would not be getting much more attention in the West
than Somalia or Cambodia from that moment on.
And if the strategic goal of the West is to rid Russia
of its nukes and forget about it, regardless of what shape 
Russia's economy and population will be in at that point, then 
catering to its current elite and trying to make a scare figure
out of Lebed makes sense. If such a conscious effort is 
being made, and this is not what one would expect to be 
publically acknowledged by the Western officials, 
but Vaclav Havel had hinted that he preferred this
kind of approach, then the policy's being misguided or 
not may very well depend on the technical details of how 
the old missiles were made and whether the expiration of 
their intended life term actually renders them so unreliable 
or disfunctional that they cannot serve much longer. 
I wonder if there is a strong correlation between someone
believing that the West wants to see Russia's economy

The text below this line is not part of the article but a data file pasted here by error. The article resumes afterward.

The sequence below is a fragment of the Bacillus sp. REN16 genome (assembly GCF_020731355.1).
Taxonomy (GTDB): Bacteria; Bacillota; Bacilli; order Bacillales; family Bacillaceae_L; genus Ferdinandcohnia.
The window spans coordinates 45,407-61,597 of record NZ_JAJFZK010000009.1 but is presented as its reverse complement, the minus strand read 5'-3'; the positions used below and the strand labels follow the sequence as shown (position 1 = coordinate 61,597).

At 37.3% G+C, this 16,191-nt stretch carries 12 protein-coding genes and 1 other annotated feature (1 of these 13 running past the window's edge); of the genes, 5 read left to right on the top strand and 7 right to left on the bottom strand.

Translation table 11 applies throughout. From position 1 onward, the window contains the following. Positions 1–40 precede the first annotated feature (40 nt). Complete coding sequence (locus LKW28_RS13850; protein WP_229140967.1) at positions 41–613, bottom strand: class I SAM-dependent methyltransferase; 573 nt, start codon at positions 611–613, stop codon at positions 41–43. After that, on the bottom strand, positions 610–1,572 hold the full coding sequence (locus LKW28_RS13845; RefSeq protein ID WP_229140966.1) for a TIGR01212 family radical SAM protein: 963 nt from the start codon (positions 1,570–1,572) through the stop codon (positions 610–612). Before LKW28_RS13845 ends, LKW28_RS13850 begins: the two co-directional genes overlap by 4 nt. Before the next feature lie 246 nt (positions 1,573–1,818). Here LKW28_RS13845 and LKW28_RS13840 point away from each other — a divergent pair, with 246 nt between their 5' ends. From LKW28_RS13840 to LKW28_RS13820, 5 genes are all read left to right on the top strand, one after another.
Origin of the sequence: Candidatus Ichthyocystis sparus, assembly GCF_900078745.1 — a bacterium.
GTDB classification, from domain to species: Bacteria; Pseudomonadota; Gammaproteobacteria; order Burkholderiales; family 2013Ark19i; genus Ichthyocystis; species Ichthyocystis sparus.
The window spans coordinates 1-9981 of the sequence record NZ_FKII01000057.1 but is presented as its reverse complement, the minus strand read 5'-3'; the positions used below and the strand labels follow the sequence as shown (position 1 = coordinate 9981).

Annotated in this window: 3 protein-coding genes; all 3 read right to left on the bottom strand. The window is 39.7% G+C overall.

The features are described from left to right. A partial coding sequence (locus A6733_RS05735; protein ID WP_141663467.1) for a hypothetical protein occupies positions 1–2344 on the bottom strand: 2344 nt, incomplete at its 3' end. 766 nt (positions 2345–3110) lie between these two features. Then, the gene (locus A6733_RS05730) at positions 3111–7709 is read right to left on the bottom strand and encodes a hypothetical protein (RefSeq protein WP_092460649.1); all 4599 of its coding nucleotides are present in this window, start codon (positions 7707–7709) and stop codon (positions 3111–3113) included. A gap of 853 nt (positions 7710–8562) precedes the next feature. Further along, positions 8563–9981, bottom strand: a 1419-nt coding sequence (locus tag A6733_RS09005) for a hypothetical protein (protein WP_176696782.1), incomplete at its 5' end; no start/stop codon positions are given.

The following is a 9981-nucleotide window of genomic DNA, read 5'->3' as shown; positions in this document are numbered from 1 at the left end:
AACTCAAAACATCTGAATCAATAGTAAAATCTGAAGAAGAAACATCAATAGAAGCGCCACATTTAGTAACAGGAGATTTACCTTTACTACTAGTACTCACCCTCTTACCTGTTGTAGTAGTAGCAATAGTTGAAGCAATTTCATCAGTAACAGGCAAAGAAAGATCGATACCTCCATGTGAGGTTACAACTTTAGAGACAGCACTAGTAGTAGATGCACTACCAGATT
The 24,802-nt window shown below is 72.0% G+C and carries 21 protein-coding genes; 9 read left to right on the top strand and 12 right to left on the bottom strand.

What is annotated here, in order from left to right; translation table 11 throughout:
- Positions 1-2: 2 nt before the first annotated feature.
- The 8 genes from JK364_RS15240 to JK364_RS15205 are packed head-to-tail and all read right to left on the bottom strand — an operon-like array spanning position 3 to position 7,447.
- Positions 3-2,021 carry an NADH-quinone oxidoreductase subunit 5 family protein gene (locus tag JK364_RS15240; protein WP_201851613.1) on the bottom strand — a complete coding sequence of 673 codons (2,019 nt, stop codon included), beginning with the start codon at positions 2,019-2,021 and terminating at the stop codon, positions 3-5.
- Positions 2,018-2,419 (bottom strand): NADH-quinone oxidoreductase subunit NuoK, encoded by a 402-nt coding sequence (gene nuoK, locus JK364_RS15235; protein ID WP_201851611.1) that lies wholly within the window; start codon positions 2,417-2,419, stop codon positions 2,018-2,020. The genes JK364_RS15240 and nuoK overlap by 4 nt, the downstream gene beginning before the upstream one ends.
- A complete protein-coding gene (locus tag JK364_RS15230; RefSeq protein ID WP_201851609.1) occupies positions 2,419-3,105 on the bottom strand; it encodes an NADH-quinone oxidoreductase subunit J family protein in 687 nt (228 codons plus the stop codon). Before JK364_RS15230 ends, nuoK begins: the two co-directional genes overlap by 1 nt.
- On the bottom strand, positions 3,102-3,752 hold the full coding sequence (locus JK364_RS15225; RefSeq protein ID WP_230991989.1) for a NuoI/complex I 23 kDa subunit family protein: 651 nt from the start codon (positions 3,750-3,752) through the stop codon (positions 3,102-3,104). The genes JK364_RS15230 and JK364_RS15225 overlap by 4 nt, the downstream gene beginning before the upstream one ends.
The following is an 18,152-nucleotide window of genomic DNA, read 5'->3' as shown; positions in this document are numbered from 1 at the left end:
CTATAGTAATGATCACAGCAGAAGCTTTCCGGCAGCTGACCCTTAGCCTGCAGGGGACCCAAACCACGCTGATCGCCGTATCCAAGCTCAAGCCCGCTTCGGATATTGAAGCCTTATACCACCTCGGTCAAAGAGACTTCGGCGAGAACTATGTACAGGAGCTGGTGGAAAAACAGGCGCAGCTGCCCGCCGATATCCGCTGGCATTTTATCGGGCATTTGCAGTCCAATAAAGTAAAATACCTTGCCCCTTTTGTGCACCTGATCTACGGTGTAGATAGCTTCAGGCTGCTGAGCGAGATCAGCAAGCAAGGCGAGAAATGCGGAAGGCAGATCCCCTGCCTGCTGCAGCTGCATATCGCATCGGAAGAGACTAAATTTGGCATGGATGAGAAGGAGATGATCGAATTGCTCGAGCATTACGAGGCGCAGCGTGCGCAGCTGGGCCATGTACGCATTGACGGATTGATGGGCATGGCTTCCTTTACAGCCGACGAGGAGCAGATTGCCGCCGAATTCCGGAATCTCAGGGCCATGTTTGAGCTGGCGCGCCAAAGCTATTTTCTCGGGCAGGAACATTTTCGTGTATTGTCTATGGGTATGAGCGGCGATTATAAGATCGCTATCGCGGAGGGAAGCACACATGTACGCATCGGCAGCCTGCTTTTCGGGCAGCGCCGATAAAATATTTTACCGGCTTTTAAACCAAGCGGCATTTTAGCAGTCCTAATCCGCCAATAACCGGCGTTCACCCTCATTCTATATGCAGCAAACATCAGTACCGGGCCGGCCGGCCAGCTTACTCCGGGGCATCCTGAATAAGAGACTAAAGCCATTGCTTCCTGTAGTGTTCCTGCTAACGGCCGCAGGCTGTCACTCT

recover before the nukes are gone and that person's
opinion on whether Clinton would still have ordered 
the strikes on Iraq without following the proper U.N.
procedure if the impeachment proceedings were not on
the agenda in Congress at that time. 

Happy New Year! 
Sincerely yours,
Dmitri Gusev
Computer Science Department
Indiana University, Bloomington
http://www.cs.indiana.edu/hyplan/dmiguse.html

******

#5
Moscow Times
December 31, 1998 
MAILBOX: Western Aid No Help 

In response to "Time to Rethink Russia," Dec. 25 
Written by a U.S. resident of Moscow who would prefer to remain anonymous
for business reasons. 
Editor, 

Professor Stephen F. Cohen's article urging U.S. help for Russia would
appear to have been sent to the wrong address. Surely the Moscow-based
readers of The Moscow Times are well aware of the futility of his proposals
for Western aid to Russia, particularly after the International Monetary
Fund's August tranche evaporated in the wake of the government's ruble